eyes are intelligent and rather a nice colour. His mouth has a great deal of character, although it has a suggestion of weakness. His nose and chin suit the rest of him well enough, and there may be a sort of—well, classic grace about his head."
"I didn't notice all that," said Agatha, softly.
"I was sitting next to him, you must remember," said Cynthia, with a cold voice and hot cheeks.
"Well," said Lady Theodosia, "at any rate he seems a pleasant, gentlemanly man, and, I should say, very easy to amuse. It is an immense comfort to find that he is an ordinary mortal with the usual tastes. I wonder if he likes marrow-bones—we might have them for luncheon to-morrow."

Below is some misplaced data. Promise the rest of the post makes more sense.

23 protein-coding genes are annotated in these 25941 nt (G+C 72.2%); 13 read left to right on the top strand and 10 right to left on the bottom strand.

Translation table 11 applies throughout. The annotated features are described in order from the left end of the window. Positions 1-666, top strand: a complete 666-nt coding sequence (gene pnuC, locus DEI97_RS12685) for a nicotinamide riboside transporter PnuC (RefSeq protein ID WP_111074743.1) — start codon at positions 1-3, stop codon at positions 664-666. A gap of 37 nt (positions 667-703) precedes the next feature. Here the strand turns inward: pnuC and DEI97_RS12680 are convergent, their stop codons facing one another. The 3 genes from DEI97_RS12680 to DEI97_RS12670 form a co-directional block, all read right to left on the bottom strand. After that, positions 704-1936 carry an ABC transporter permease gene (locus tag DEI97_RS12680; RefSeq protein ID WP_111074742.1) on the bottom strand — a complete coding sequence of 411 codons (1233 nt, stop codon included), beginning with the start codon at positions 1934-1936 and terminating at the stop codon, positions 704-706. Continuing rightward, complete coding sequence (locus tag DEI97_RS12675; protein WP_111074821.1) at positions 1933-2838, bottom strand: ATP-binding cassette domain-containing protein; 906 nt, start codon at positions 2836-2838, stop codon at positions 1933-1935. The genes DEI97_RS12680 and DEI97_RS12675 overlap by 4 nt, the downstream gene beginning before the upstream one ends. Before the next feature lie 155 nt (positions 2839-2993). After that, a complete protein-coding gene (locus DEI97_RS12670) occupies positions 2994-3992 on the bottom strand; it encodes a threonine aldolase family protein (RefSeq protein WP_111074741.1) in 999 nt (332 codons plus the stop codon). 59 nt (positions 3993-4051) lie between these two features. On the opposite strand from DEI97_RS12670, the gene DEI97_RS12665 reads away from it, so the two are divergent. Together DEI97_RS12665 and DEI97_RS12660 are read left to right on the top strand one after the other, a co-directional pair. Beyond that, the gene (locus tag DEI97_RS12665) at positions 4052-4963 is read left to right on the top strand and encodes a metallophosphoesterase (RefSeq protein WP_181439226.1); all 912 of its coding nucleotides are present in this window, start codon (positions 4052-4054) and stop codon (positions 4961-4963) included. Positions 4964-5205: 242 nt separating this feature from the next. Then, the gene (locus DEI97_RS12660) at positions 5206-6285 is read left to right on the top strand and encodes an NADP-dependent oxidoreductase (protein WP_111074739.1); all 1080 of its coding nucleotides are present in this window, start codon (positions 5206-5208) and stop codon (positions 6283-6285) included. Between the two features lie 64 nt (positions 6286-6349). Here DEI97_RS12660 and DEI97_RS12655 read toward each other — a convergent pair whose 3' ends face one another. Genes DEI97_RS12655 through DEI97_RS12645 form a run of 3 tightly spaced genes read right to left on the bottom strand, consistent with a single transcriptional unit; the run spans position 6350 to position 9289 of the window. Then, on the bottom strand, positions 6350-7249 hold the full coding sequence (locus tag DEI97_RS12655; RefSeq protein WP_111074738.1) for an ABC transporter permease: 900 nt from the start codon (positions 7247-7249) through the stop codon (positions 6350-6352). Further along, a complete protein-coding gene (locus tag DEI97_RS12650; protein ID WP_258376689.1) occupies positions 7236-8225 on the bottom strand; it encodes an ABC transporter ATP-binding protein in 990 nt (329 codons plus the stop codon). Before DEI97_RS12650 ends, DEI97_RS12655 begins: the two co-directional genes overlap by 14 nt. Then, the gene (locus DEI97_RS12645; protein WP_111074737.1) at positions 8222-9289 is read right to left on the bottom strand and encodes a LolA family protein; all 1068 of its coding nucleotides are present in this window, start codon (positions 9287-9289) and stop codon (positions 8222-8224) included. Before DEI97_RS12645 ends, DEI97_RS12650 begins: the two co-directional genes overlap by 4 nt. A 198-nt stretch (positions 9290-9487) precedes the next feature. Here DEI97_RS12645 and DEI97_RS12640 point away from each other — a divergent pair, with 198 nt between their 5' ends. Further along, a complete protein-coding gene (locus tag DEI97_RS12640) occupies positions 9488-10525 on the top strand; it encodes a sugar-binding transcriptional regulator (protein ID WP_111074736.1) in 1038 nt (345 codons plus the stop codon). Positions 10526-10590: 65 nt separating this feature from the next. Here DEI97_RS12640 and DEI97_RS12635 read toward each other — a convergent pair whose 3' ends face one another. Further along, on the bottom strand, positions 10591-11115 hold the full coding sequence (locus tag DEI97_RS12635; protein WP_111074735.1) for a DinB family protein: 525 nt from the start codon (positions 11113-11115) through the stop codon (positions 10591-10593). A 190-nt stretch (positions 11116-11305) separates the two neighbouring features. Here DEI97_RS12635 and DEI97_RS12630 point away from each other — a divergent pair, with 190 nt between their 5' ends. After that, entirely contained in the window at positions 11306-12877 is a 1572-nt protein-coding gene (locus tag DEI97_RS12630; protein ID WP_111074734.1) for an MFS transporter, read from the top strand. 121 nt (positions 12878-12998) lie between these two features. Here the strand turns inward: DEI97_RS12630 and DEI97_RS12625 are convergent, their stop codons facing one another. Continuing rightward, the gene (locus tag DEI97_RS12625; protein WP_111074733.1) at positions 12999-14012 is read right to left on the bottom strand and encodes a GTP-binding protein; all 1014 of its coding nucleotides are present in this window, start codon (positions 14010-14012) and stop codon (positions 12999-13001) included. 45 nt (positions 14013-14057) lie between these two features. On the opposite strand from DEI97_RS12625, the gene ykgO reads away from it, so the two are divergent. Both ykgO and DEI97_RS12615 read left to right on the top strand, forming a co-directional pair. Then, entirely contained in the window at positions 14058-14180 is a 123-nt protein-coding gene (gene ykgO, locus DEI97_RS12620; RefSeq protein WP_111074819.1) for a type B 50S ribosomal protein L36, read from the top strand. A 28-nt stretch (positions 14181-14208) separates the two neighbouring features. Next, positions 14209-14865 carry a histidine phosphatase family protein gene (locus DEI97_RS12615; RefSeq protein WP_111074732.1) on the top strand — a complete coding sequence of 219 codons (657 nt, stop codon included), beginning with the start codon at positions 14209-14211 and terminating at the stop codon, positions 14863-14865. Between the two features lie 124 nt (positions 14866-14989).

"Since he is such an inoffensive person," chimed in Lady Cargill, "I wish dear Edward would take to him. I sometimes fear that he finds home a little dull after Oxford. Oxford must be so cheerful." Lady Cargill had married young, and had spent her life—with the exception of a few brief days at the Great Exhibition, a tour round the Lakes, and a trip to Switzerland—at Northwold Hall, her husband's country seat. An imaginary heart-affection was her excuse for avoiding the gaieties of London and a town house; and as her accomplishments, besides playing "The Minstrel Boy" (with variations) on the piano, lay in the direction of her household and the care of other women's babies, it was perhaps just as well that she confined her calls and advice within a six-mile radius. "For some reasons," she continued, after a pause, "I should not be sorry to see my dear boy engaged to a suitable person." She glanced at Agatha as she spoke, for although she was timidly attached to